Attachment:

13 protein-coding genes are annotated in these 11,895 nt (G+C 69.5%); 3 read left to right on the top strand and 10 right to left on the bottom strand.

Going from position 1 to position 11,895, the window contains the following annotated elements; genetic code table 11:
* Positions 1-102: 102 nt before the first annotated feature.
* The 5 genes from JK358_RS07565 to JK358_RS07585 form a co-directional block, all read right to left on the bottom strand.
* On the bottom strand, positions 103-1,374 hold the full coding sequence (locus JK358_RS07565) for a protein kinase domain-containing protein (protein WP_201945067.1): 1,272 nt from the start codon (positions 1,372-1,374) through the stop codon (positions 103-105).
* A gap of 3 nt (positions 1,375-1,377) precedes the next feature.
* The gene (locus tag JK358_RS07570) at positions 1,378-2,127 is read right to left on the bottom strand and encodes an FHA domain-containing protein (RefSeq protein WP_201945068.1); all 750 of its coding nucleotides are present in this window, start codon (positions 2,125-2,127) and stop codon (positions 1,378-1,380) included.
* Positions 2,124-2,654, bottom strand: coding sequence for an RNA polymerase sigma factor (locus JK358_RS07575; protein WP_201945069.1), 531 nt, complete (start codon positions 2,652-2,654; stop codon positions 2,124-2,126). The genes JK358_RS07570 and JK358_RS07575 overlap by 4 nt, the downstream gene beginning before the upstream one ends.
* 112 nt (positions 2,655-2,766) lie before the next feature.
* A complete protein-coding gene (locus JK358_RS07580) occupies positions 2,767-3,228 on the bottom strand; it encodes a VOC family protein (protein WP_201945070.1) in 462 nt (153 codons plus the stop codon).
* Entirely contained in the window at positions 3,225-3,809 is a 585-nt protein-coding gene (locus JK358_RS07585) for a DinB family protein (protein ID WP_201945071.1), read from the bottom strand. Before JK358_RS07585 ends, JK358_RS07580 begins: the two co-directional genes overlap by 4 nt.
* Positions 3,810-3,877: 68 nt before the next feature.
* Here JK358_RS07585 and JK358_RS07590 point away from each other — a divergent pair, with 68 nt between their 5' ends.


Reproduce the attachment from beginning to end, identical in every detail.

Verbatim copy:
13 protein-coding genes are annotated in these 11,895 nt (G+C 69.5%); 3 read left to right on the top strand and 10 right to left on the bottom strand.

Going from position 1 to position 11,895, the window contains the following annotated elements; genetic code table 11:
* Positions 1-102: 102 nt before the first annotated feature.
* The 5 genes from JK358_RS07565 to JK358_RS07585 form a co-directional block, all read right to left on the bottom strand.
* On the bottom strand, positions 103-1,374 hold the full coding sequence (locus JK358_RS07565) for a protein kinase domain-containing protein (protein WP_201945067.1): 1,272 nt from the start codon (positions 1,372-1,374) through the stop codon (positions 103-105).
* A gap of 3 nt (positions 1,375-1,377) precedes the next feature.
* The gene (locus tag JK358_RS07570) at positions 1,378-2,127 is read right to left on the bottom strand and encodes an FHA domain-containing protein (RefSeq protein WP_201945068.1); all 750 of its coding nucleotides are present in this window, start codon (positions 2,125-2,127) and stop codon (positions 1,378-1,380) included.
* Positions 2,124-2,654, bottom strand: coding sequence for an RNA polymerase sigma factor (locus JK358_RS07575; protein WP_201945069.1), 531 nt, complete (start codon positions 2,652-2,654; stop codon positions 2,124-2,126). The genes JK358_RS07570 and JK358_RS07575 overlap by 4 nt, the downstream gene beginning before the upstream one ends.
* 112 nt (positions 2,655-2,766) lie before the next feature.
* A complete protein-coding gene (locus JK358_RS07580) occupies positions 2,767-3,228 on the bottom strand; it encodes a VOC family protein (protein WP_201945070.1) in 462 nt (153 codons plus the stop codon).
* Entirely contained in the window at positions 3,225-3,809 is a 585-nt protein-coding gene (locus JK358_RS07585) for a DinB family protein (protein ID WP_201945071.1), read from the bottom strand. Before JK358_RS07585 ends, JK358_RS07580 begins: the two co-directional genes overlap by 4 nt.
* Positions 3,810-3,877: 68 nt before the next feature.
* Here JK358_RS07585 and JK358_RS07590 point away from each other — a divergent pair, with 68 nt between their 5' ends.